Here’s my draft for today, Friday 05.17.19.8
The Magic of 47
This afternoon, Friday, May 17, 2019, 48 students will graduate from my alma mater, the University Laboratory School (aka University High School), in time-honored tradition, at Andrews Amphitheater on the University of Hawaiʻi at Mānoa campus.
I would like for those 48 students to know that it was my class, the Class of 1972, that first did away with formal graduation caps and gowns in favor of aloha attire. We were also the first class to adopt the lei exchange, one student giving a lei to the next, as their names are called to receive their diplomas. We also were the first class to do away with chairs on stage — we sat on beach mats. Luckily for future classes who didn’t want to sit that uncomfortably for that long a period of time, this tradition died. Chairs came back. Probably pretty quickly. Like maybe the following year.
For good measure, I’d also like these 48 to know that ours was the first yearbook, the ‘Ūniki, to include color photographs, and we were also the first class to allow for informal senior photos in the yearbook should you prefer them to the more expensive chin-propped-on-fist studio shots.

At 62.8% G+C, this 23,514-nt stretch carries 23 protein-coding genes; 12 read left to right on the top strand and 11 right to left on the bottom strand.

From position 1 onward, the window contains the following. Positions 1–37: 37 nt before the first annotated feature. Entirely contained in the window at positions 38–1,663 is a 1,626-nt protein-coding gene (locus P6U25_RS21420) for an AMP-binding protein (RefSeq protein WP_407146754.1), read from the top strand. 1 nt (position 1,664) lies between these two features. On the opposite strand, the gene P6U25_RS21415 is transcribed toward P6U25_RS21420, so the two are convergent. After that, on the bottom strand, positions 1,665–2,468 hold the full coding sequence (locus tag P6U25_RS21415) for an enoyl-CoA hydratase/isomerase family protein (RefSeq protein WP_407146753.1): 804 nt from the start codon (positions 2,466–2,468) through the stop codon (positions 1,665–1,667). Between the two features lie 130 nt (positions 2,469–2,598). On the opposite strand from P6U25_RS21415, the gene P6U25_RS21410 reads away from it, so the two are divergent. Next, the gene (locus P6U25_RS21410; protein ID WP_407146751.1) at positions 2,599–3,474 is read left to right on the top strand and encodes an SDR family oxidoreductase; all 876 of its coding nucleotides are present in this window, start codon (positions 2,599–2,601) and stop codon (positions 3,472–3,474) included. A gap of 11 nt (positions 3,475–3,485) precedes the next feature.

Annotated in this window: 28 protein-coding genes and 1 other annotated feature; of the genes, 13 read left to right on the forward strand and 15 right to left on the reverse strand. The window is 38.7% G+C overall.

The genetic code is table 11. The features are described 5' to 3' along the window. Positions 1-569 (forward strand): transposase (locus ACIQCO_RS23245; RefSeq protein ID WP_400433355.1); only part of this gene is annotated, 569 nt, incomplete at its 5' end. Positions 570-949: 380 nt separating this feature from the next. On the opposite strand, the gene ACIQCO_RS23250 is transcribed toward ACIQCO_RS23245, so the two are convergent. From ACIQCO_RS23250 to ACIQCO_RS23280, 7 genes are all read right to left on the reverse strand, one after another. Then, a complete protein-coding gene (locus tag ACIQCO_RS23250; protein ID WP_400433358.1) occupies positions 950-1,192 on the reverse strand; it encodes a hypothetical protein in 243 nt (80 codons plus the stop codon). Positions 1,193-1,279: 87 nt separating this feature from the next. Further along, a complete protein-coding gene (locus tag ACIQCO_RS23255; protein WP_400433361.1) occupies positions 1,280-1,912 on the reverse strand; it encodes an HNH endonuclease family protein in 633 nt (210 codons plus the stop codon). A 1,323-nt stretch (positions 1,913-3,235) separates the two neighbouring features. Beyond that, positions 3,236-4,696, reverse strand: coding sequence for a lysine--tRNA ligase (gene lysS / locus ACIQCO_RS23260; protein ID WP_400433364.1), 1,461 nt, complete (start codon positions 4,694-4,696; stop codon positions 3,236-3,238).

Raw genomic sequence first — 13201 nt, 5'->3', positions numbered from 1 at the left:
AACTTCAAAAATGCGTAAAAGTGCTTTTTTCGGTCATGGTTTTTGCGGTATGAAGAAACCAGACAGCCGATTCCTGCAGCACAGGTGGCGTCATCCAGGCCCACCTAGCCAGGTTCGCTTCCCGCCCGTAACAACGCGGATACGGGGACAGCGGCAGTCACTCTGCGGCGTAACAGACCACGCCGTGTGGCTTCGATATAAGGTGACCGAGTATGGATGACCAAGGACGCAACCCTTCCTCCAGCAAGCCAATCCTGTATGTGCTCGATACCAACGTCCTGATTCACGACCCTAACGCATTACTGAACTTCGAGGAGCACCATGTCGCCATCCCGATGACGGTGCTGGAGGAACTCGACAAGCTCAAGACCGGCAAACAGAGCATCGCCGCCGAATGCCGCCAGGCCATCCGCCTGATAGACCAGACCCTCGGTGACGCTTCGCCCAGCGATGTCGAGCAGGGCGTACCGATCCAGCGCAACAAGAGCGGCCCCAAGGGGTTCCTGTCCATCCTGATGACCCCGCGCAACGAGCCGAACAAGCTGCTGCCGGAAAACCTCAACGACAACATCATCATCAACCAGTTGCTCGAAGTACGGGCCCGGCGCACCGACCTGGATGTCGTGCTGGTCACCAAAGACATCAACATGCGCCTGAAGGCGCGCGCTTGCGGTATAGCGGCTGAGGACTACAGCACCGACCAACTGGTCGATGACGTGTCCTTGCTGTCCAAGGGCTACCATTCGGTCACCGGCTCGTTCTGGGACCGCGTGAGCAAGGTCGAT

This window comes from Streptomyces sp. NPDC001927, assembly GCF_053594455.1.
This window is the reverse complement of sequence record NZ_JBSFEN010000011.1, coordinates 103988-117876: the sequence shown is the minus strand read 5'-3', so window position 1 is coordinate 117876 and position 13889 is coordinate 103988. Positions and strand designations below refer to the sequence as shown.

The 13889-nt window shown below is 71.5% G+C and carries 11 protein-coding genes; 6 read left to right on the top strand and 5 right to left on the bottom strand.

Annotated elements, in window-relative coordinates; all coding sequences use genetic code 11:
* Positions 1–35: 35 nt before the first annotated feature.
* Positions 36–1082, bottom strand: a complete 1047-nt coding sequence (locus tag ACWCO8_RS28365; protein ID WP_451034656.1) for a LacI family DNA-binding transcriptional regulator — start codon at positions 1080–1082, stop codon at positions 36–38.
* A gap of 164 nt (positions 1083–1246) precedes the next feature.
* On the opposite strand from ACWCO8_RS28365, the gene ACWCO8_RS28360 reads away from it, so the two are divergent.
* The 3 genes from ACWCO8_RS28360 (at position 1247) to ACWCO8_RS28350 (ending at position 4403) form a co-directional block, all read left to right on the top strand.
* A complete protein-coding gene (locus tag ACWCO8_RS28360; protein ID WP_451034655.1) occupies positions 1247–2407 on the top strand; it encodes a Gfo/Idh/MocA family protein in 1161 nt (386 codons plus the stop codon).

We did not, however, dance the ceremonial “Rainbow Connection” waltz on the grass floor of the amphitheater. Another class implemented that. Thank goodness. I’m no dancer. I don’t think I could have learned the steps. Besides, we would have been too stiff and sore due to sitting on those beach mats.
I graduated 47 years ago. 47 years from now, when they turn 65, I hope the Class of 2019 will look back on their University Laboratory School education as something that helped propel — and believe me, the years will rocket by — them through those 47 years in a purposeful and fulfilling direction, and may they have found great joy in living and giving of themselves to the betterment of our planet and of all humankind.
47 years from now, I’ll not be around to congratulate them on making it to retirement — and unfortunately, the way it has worked out, most of them will still have to be working toward retirement anyway — but 65 still seems like a magical age to reach, and I wish them their full share of that magic and offer my congratulations, in advance, on living so long and so well.
Including these 48 graduates, since the first class graduated in 1951, there are roughly only about 3400 alumni total. Think about that number. It’s tiny compared to schools that can pump out, say, 400 graduates a year.
To you 48, Go Junior Bows. Welcome to our very small, very proud alumni ‘ohana.